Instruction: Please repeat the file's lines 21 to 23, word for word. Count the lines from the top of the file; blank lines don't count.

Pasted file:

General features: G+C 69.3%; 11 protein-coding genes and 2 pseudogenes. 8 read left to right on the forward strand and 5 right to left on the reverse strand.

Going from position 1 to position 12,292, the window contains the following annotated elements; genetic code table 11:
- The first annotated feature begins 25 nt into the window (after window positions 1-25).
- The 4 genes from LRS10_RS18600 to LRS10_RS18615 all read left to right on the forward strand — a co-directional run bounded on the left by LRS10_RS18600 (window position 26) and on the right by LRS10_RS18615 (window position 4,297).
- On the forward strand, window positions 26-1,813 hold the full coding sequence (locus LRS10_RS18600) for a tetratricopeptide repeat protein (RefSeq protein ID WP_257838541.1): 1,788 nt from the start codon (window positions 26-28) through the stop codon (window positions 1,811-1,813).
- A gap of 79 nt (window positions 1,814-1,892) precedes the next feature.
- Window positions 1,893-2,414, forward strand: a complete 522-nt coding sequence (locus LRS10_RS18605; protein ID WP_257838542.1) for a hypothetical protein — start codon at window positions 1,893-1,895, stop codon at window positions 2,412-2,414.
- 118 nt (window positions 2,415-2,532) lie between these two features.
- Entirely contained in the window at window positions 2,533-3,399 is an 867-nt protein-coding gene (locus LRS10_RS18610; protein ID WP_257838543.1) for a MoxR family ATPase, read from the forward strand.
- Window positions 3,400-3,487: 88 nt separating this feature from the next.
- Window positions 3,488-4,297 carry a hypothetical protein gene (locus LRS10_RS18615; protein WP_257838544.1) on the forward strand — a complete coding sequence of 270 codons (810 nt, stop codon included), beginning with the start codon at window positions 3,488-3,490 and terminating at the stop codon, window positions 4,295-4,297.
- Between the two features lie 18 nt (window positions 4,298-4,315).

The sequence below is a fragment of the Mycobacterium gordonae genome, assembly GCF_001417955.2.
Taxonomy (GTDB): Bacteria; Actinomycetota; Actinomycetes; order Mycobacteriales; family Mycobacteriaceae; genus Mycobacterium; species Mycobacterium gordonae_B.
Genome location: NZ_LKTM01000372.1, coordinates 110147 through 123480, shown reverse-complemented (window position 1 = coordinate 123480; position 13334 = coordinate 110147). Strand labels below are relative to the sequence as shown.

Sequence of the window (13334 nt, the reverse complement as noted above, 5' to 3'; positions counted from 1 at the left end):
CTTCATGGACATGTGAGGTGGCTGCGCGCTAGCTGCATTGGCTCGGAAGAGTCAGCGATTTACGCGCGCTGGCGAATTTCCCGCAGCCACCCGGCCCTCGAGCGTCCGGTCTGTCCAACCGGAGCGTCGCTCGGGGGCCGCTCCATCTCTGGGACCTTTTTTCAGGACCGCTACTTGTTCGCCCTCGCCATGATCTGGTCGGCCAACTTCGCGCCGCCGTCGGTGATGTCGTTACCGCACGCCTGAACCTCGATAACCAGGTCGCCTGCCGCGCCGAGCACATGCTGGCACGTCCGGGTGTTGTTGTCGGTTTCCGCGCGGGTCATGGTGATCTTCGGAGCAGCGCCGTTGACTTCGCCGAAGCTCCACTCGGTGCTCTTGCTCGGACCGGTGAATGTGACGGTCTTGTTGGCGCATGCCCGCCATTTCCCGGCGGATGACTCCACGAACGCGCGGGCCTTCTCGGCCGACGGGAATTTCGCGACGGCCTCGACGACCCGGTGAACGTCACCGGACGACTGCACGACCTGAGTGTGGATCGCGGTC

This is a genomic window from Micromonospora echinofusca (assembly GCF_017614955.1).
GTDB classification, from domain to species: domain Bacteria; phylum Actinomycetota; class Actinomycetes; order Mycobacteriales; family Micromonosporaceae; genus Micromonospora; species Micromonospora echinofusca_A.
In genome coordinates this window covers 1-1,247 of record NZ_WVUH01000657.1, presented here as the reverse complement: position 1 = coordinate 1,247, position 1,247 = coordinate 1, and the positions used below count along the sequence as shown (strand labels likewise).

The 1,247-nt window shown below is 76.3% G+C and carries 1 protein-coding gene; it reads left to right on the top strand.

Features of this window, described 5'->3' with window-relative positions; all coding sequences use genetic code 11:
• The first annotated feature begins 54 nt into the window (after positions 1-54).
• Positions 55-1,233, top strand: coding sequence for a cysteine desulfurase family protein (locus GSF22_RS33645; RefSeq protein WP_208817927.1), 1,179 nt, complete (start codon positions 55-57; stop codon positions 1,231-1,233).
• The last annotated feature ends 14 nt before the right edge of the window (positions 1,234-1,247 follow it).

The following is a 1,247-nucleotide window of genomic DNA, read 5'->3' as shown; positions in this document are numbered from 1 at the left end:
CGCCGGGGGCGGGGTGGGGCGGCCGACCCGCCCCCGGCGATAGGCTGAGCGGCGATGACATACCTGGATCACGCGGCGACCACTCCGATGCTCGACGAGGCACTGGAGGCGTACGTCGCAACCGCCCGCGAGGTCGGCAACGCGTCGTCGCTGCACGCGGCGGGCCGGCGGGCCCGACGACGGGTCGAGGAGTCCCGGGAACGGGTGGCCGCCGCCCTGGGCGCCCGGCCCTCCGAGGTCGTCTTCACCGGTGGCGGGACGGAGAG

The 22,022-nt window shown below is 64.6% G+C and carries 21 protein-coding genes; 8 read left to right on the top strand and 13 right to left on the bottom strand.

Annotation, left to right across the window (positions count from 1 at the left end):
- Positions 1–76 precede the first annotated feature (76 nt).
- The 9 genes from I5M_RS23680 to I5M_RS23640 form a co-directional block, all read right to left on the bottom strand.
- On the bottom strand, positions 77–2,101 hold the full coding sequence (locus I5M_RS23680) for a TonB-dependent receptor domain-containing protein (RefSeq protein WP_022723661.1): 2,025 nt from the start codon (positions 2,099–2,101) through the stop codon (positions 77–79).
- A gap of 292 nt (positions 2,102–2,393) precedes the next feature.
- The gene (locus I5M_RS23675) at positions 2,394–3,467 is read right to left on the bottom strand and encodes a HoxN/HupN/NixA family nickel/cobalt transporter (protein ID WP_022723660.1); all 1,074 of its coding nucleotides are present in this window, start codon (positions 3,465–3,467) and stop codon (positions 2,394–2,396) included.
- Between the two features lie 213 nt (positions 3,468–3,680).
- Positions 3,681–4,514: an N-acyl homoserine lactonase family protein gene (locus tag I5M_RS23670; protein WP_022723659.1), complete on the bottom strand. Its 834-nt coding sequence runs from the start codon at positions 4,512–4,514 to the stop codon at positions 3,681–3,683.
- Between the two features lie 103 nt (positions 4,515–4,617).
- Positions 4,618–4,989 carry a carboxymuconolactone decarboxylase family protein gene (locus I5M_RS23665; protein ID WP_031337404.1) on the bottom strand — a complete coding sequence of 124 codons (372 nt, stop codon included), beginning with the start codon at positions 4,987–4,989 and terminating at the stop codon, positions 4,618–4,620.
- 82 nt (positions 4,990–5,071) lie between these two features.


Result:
The 1,247-nt window shown below is 76.3% G+C and carries 1 protein-coding gene; it reads left to right on the top strand.

Features of this window, described 5'->3' with window-relative positions; all coding sequences use genetic code 11:
• The first annotated feature begins 54 nt into the window (after positions 1-54).